Business success with employee training at Glenelg Community Hospital
On-site training has had a positive impact on this South Australian hospital.
Doing business better often means taking a different approach to your competitors.
Well-performing health and aged-care foodservice operations know what they want and they have a clear vision for achieving this; they share this vision with their employees. Their business displays a high level of consistency, reliability, accuracy and standards with their processes. They engage with their employees and provide focused training sessions to ensure they have the right skill mix to meet business, customer expectations and regulatory requirements. Employees know how to identify and resolve problems.
Glenelg Community Hospital’s approach to training
Glenelg Community Hospital is a not-for-profit, small surgical facility providing a range of high-quality services and care. The hospital has been part of the local community since its first opening in 1950. It certainly has a warm family feel about it.
In her roles of health & safety coordinator, return to work officer and staff educator at the hospital, Sue Carpenter juggles several responsibilities, including employee education and professional development. Carpenter has tertiary qualifications and a background in nursing, work health and safety, infection control and risk management.
When it comes to training, Carpenter takes a hands-on approach to ensure all hospital employees understand their responsibilities and can demonstrate the relevant competencies on the job. In the kitchen, employees undergo regular training to improve performance and there is a sound process used to identify, assess and manage all risk — not just food safety risk.
Carpenter, along with General Services Manager Kathy Manning, has adopted an inclusive approach and employees are encouraged to report and document risk.
Undertaking a process review
Recently, the managers reviewed the processes for producing one specific food line. This review included ergonomics and manual task management, cold storage compliance, infection control and cross-contamination, and dietary needs.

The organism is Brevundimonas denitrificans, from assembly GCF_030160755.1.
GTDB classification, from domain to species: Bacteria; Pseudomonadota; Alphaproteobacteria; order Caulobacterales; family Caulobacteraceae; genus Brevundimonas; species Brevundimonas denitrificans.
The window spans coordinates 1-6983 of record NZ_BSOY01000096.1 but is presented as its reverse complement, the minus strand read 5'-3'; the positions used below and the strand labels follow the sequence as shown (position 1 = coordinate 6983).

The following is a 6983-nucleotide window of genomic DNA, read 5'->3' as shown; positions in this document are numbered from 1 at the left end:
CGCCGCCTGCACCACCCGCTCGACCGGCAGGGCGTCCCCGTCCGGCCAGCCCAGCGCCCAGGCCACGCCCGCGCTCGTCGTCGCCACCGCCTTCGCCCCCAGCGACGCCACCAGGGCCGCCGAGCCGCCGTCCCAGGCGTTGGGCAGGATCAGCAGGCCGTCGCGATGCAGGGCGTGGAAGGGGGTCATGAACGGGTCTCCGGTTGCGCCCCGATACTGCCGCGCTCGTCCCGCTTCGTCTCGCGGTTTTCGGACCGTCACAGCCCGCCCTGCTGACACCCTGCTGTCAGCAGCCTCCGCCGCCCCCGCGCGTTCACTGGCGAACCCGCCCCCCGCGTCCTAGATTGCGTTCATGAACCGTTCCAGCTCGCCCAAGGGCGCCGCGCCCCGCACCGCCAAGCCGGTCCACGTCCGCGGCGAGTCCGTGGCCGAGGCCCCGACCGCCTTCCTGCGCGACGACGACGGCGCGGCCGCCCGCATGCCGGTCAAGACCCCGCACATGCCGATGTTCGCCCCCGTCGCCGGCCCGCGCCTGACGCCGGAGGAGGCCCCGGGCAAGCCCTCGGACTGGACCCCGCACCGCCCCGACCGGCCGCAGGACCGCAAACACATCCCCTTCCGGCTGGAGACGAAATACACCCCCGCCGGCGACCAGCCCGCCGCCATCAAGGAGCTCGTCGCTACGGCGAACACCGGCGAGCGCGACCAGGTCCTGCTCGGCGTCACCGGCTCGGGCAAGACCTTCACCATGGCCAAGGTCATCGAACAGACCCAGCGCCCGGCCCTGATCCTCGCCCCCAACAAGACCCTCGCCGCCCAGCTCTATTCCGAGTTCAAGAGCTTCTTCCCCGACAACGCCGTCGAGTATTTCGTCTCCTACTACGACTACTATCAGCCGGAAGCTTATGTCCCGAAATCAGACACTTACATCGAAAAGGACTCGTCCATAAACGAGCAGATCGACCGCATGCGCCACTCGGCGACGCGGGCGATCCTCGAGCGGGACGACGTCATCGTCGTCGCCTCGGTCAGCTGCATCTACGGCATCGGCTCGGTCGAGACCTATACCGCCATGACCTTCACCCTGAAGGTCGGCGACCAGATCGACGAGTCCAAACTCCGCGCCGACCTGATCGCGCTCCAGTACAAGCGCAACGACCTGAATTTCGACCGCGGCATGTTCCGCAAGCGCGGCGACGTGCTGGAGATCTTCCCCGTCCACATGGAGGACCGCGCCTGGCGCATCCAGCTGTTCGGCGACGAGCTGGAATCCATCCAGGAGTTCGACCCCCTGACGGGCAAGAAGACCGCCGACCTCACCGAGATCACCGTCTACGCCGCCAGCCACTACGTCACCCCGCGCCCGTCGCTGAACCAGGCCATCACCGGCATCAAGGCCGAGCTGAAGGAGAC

The review included training employees to understand not only the process, but the reasons why it had been implemented. This high-performing hospital utilises on-the-job training to teach not only workplace skills, but also workplace culture and performance expectations.
“In training, there can be a divide between what you think is happening and what is actually happening,” said Carpenter. “Contributing factors to this may be the lack of training, understanding why a certain process is implemented or has been recommended, or working in ‘silos’.”
She said the silo mentality is evident when:
- a person makes a decision or changes a practice without correct consultation
- there is lack of consideration for the impact the change could make
- no subsequent training or communication is implemented to ensure appropriate staff are informed and capable of implementing the change.
“Through training, we identified a number of areas that should be addressed to ensure best practice is achieved,” Carpenter explained. “Reducing risk is the aim of training, and providing key messages around why tasks are practised in a consistent way ensure that food law requirements, organisational policies and procedures, and consistency with budget restraints are adhered to, thus resulting in high levels customer and organisational satisfaction.
“Training provides an opportunity to remind staff of current knowledge and lapses in practice as necessary.”
- Personal preference in the way a food handling task is performed is an issue if there is non-compliance with standards.
- Staff are reminded of current tasks and procedures to ensure correct food handling, which is also inherently a cost benefit.
- There is the necessity for staff to display fundamental attributes, eg, respect when managing difficult situations or patients in relation to menus and dietary requirements, to achieve a positive outcome.
“A reporting and mindful culture encourages staff to contribute and provide options or ideas that will improve practices,” Carpenter said. “This not only empowers staff but culminates in encouraging organisational support and openness to ongoing processes and to change as well.”
When individuals work as a team, each member brings a variety of perspectives. But consultation does not mean consensus, and unnecessary discussion can be laborious and ineffective. “Robust management of these forums or meetings is essential,” said Carpenter. “However, when individuals feel their voice is heard, it encourages buy in to new ideas and practices, thus enhancing best practice in the domain of general services.”
In these technologically advanced times, when many health and aged-care operations are turning to technology for employee training, questions remain around training effectiveness and improvement to employee and business performance, including managing all aspects of business risk. Is your operation a high-performing business?
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